Support for a broad range of WAN connectivity options is another way that WANSyncHA complements VMware, whose replication techniques are limited to the virtual domain created by VMware and usually only to replication within the same subnetwork.
Matthews is very confident that his CA XOsoft-based e-mail failover strategy will work if the time ever comes to use it. This is reinforced by the ability that the product provides to monitor the status of replication activity across the WAN, visibility that is often lacking in hardware-based storage replication schemes. Matthews notes that the strategy not only provides disaster recovery failover but plays an active role in Exchange Server maintenance activity, as well.
He said, “We can fail over any particular Exchange server to a VM in Austin and do maintenance, either software or hardware completely transparent to the user. Suddenly, they are composing e-mails from the Austin site. We definitely take advantage of this ability and do not wait for a disaster before we use it.”
He also noted that other key applications are not currently included in the CA XOsoft-based strategy. The university’s Blackboard application, for example, which will enable students to continue to take classes across the Web should campus facilities become unavailable, is hosted remotely on an application service based in Virginia. Also, Neverfail, a CA XOsoft competitor, is currently used to protect university Web servers under a pre-existing arrangement.
This underscores the point emphasized by many DR planners in companies: there is no one-size-fits-all strategy for disaster recovery and that most complex organizations will commonly feature a mixture of tape backup, continuous data protection, and application failover capabilities in the mix of methods used to protect their mission critical operations. One nice feature of CA XOsoft is that the developers continue to add third party software monitoring capabilities, beginning with a nice integration of CA ARCserve tape backup monitoring, to the product dashboard so that it might one day provide a single view for monitoring and even testing all of the different protection schemes that the company has deployed.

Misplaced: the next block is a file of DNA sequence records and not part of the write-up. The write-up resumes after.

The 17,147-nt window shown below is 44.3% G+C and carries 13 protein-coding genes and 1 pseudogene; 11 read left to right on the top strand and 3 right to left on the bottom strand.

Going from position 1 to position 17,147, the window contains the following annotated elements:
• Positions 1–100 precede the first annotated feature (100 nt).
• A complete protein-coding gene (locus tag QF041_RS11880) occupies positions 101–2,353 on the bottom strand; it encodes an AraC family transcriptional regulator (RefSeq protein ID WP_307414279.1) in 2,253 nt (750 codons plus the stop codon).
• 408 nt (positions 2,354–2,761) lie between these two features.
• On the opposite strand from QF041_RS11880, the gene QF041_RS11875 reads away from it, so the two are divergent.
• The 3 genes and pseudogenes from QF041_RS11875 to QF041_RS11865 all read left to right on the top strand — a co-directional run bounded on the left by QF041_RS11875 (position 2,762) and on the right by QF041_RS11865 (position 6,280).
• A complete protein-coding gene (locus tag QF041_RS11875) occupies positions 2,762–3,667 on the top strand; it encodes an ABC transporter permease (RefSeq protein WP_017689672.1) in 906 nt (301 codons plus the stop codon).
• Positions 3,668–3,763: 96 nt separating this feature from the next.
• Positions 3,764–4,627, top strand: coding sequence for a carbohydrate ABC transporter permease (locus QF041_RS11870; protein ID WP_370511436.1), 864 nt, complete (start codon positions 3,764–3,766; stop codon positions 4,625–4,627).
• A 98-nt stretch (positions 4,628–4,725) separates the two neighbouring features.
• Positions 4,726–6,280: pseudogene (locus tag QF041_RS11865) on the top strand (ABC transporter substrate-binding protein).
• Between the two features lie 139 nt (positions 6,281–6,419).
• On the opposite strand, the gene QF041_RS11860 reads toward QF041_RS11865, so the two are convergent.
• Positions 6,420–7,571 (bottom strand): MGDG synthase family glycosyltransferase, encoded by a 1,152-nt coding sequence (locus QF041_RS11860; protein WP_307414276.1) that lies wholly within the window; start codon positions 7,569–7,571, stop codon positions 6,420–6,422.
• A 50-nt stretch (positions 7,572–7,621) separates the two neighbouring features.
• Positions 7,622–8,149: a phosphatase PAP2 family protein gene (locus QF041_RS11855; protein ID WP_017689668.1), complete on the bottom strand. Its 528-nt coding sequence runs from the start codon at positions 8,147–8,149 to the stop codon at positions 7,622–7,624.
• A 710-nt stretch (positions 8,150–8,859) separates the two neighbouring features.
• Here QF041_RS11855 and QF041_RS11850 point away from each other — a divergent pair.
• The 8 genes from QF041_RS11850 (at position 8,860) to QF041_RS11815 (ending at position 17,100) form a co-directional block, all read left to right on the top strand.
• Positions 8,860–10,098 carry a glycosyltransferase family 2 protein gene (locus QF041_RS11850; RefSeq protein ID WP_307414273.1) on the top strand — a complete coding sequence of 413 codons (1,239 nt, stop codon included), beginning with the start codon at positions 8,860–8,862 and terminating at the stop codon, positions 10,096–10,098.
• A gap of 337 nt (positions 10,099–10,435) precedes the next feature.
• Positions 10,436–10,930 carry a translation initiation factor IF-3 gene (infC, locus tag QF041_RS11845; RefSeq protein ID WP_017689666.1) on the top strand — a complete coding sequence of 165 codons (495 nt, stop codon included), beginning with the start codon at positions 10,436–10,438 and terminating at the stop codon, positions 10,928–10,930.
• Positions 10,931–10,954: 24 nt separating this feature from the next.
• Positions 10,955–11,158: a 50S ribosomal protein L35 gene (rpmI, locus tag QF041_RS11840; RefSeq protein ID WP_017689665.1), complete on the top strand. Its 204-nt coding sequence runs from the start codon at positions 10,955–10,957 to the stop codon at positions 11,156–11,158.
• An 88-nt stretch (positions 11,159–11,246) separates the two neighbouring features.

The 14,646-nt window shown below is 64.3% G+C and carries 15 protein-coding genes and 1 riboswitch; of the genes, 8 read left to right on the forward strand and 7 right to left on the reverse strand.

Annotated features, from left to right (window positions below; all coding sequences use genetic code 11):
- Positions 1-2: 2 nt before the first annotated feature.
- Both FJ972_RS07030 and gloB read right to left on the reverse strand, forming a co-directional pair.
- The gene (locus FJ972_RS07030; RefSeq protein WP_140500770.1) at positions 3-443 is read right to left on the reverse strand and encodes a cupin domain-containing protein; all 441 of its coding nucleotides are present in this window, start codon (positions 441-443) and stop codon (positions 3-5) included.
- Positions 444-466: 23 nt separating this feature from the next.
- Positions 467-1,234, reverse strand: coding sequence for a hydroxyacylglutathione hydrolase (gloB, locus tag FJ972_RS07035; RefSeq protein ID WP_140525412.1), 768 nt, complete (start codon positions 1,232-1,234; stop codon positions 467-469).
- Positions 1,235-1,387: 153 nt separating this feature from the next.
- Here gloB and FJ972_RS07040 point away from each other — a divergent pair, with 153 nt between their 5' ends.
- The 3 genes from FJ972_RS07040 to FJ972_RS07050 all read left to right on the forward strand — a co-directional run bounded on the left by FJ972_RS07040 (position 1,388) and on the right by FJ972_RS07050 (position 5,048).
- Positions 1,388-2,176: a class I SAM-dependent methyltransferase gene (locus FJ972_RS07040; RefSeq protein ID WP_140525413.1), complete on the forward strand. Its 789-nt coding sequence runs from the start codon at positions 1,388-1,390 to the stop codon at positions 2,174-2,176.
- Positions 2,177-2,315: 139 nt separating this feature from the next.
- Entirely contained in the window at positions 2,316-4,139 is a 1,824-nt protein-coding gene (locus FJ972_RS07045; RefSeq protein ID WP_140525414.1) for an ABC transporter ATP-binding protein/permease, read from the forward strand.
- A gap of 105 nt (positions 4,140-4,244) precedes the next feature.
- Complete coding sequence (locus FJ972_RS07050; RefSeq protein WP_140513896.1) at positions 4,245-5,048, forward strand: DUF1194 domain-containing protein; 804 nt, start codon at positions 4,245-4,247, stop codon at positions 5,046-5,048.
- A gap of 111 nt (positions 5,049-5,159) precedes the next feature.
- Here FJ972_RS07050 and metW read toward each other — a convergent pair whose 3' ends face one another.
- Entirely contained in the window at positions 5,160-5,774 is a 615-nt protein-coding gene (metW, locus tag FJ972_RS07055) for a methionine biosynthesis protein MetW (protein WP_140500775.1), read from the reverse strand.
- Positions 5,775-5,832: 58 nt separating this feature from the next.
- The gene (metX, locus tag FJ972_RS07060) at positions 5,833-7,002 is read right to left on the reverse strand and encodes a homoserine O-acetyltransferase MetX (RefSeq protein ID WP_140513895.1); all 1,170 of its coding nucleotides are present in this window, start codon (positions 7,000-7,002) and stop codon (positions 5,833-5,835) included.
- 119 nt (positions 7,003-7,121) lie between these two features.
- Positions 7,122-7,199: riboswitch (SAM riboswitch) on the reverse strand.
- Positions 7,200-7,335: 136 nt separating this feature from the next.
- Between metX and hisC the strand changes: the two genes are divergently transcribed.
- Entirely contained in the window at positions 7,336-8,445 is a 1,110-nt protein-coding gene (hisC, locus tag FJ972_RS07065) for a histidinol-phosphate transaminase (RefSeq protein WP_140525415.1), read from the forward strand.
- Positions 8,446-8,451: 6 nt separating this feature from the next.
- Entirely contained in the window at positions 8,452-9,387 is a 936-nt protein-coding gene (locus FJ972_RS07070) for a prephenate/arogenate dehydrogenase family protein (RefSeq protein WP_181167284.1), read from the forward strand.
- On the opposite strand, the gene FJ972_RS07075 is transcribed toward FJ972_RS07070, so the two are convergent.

Bottom line: UTB/TSC is not daring the gods of weather to visit them with a disaster that will validate their strategy. They are making expedient and intelligent decisions that they hope will enable the university to continue its educational mission if and when an interrupting event occurs and they believe that CA XOsoft adds considerably to their continuity capability.
In our next column, we will look at another case study of disaster recovery solutions, focused on the special requirements imposed by the wildly popular VMware server virtualization paradigm. Until then, please share your VMware and disaster recovery experiences via e-mail: firstname.lastname@example.org.